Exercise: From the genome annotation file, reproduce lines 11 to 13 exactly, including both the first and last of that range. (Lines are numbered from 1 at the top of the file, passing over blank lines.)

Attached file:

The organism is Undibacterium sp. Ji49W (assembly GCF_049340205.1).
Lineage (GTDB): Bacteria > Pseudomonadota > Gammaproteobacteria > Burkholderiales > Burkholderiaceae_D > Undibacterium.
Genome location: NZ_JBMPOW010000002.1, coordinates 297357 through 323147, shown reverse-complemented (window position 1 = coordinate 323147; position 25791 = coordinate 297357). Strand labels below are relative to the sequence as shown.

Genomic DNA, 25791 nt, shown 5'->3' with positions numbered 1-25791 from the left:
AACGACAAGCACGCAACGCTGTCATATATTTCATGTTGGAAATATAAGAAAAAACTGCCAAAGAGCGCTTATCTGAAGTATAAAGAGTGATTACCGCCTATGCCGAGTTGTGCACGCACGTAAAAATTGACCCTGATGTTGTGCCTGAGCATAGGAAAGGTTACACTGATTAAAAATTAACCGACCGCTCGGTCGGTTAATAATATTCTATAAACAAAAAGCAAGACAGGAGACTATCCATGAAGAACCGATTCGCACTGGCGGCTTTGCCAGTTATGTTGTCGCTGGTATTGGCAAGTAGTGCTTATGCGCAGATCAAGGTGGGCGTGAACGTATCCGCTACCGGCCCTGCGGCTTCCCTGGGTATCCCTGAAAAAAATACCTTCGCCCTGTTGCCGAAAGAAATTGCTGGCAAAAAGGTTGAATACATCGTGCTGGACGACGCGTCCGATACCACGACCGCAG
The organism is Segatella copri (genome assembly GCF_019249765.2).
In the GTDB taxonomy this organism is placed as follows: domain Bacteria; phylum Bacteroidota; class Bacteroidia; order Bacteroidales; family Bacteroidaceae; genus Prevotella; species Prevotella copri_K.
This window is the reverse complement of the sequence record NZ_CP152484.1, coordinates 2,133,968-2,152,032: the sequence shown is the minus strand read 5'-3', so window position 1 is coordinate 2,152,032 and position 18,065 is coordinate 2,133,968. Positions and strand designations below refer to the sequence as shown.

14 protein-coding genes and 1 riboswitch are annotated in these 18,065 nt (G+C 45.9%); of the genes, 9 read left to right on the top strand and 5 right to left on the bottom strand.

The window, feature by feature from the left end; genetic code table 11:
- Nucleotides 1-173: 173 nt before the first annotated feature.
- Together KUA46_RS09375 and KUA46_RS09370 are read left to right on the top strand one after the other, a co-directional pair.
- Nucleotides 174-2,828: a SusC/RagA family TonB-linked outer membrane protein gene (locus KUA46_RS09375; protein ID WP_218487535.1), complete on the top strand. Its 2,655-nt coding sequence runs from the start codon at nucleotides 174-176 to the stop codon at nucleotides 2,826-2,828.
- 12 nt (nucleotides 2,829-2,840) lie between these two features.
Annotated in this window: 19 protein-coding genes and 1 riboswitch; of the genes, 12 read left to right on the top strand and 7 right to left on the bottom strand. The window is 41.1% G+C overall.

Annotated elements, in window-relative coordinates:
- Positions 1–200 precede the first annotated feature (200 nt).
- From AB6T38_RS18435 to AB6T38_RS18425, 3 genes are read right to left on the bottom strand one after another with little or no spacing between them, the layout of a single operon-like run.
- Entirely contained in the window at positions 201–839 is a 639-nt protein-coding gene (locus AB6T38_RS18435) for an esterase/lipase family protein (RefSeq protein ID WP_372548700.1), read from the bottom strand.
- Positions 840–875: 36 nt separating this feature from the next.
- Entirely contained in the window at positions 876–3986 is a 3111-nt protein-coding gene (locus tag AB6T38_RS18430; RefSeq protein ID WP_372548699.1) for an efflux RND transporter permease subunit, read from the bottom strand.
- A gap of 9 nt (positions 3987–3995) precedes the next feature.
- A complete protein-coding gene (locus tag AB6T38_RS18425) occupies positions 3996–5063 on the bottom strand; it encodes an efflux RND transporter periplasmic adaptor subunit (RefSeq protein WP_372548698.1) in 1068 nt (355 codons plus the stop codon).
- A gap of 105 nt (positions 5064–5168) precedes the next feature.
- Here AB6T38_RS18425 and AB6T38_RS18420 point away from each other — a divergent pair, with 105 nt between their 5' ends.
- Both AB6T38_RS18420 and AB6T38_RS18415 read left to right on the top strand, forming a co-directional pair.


- Nucleotides 1-173: 173 nt before the first annotated feature.
- Together KUA46_RS09375 and KUA46_RS09370 are read left to right on the top strand one after the other, a co-directional pair.
- Nucleotides 174-2,828: a SusC/RagA family TonB-linked outer membrane protein gene (locus KUA46_RS09375; protein ID WP_218487535.1), complete on the top strand. Its 2,655-nt coding sequence runs from the start codon at nucleotides 174-176 to the stop codon at nucleotides 2,826-2,828.